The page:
The theme of motor travel and the risks that it carries is a main theme of the album. Opener Airbag talks about a lucky escape from a car crash, No Surprises talks of a “handshake of carbon monoxide” and closer The Tourist pleads “hey man, slow down”. The fact that the band had been touring the world and the aforementioned crash that Yorke was in it is no surprise(s) really that this would be a consistent theme of the album yet it is one that also fits with the general world at the time (and especially now twenty years later) where everything was indeed speeding up. This can also be seen in the artwork that surrounded the album with its airplane safety messages etc. Life was starting to be lived at a faster and faster pace. Everything had to and has to be done now now now with no one taking stock of the situation and with people making critical decisions without the patience or desire to take a breath and think about the bigger picture. Slow down indeed.
NOT DRINKING TOO MUCH
Radiohead have always proudly displayed their political beliefs supporting the Free Tibet movement, the aforementioned War Child amongst others and there is no denying the influence of the political situation at the time had on the album. Electioneering sneers at you with Yorke playing the creepy candidate wanting your vote only if you “go backwards” just so “we meet”. Within Lucky, Yorke delivers one of his most powerful lyrics when he states “the head of state has called for me by name/but I don’t have time for him”. This apparent dig at Blair and his desperation to be snapped greeting the cream of the British music scene when he was first elected (a trap a few fell for) says more about Yorke’s disdain and distrust for the then PM then any long verse ever could.
REGULAR EXERCISE AT THE GYM
Musically, OK Computer saw the band swerve from the more Americanised sound of their previous album and into more European territory. The band, with the help of producer Nigel Godrich working with the band for the very first time, were creating a more multi-faceted sound that was British in its eccentricities but more in line with the stark UK take on Euro pop that Bowie had visited on Low or Roxy Music had on For Your Pleasure (the guitar sound on the former’s Be My Wife seems to be resurrected throughout). There are constant shifts and nuances that only revealed themselves after multiple listens. After the buzz-saw guitar that opens Airbag to the shimmering dread and sheet/white noise of Climbing Up the Walls you get a fully realised, complete work that doesn’t sound British (they would finally make a purely British sounding album on last years A Moon Shaped Pool) yet shares a lineage with so many other albums created by musicians from the UK who were looking elsewhere for their inspiration. The whole album shimmers and grooves with tiny flickers of instrumentation appearing and disappearing underneath the main riffs. It’s dreamlike/nightmarish, lullaby-like to bad-trip fear.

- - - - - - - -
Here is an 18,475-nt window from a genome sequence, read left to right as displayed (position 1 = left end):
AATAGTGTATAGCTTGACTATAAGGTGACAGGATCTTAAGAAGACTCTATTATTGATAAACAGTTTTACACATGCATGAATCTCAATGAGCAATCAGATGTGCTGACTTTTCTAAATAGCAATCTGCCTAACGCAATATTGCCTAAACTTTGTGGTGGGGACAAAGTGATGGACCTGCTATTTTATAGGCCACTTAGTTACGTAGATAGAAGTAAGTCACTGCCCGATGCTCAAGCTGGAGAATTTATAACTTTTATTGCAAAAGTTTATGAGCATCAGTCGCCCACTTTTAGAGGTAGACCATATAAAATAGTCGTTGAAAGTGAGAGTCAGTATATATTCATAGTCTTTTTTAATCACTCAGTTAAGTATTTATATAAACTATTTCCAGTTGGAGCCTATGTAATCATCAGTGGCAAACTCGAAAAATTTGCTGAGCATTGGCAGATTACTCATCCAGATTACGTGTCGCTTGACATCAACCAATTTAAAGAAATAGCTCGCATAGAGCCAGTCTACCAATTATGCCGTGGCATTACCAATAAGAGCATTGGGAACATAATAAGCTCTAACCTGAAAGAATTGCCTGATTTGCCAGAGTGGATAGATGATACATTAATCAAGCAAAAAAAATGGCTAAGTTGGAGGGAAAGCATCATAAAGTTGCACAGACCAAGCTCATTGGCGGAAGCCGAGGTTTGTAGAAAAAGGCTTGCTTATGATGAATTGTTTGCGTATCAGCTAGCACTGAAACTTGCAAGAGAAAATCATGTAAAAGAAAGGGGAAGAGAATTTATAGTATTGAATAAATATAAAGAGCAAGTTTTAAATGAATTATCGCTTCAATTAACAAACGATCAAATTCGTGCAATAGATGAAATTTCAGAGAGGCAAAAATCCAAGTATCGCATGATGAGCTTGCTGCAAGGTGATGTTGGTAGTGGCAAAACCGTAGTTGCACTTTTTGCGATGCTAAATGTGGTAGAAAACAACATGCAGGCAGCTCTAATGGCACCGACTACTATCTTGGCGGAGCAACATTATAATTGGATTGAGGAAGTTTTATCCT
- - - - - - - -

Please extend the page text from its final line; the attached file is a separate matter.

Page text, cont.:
THREE DAYS A WEEK
Then there was Paranoid Android…..
Radio wouldn’t play it they said. It’s too long they said. The video is too disturbing they said. They, as always, were wrong. From the opening morse code beeps through the various stages of its running length, Paranoid Android became an anthem for the times. A snarling beast one minute, a blissed out plea for baptism the next, Paranoid Android was as perfect a song as you could imagine. As shocking as punk, as epic as prog, as emotional as folk. It had (and still has) it all and when Yorke sings “rain down on me” you could be forgiven for thinking he had seen that stage, that festival, that crowd….history being made.
GETTING ON BETTER WITH YOUR ASSOCIATE EMPLOYEE CONTEMPORARIES
The tour that the band embarked on nearly destroyed the band and was captured vividly in Grant Gee’s documentary Meeting People Is Easy. The effect this album had on them would hang around a long time after and would be one of the main reasons for their turn into the cold depths of Kid A.
So twenty years on does it hold up? o. As long as people are feeling disenfranchised, alone, concerned and in need of hope it will be there. There’s talk of the band leaning heavily on it in June at Worthy Farm and why shouldn’t they(EDIT: Last night the band started their tour in Miami and did indeed include songs from the album including Climbing Up The Walls and The Tourist). They may have played a few of the songs from the album over the years but to include even more would show how well these songs hold up. It is that moment in a bands career where everything aligns and they cement their identity.
EATING WELL, NO MORE MICROWAVE DINNERS AND SATURATED FATS
Is it their best album? That’s for you to decide. Personally, I think the best was still to come (you can argue about this in the comments section but keep it respectful). It is where the lyrical themes, atmospherics, and thirst for experimentation first appeared in the bands catalogue making it a vital piece in the puzzle.
For many this remains the bands crowning achievement. The last hurrah for the verse/chorus/melody people seem to oh so crave (if you don’t find it on their other albums you’re not really listening though). Its influence will continue as long as there are disenfranchised young people looking for something that speaks to them and makes sense of a thousand miles per hour lifestyle.
However you feel about it, there is one thing that cannot be denied. OK Computer was the right album for the right time and maybe that time is now.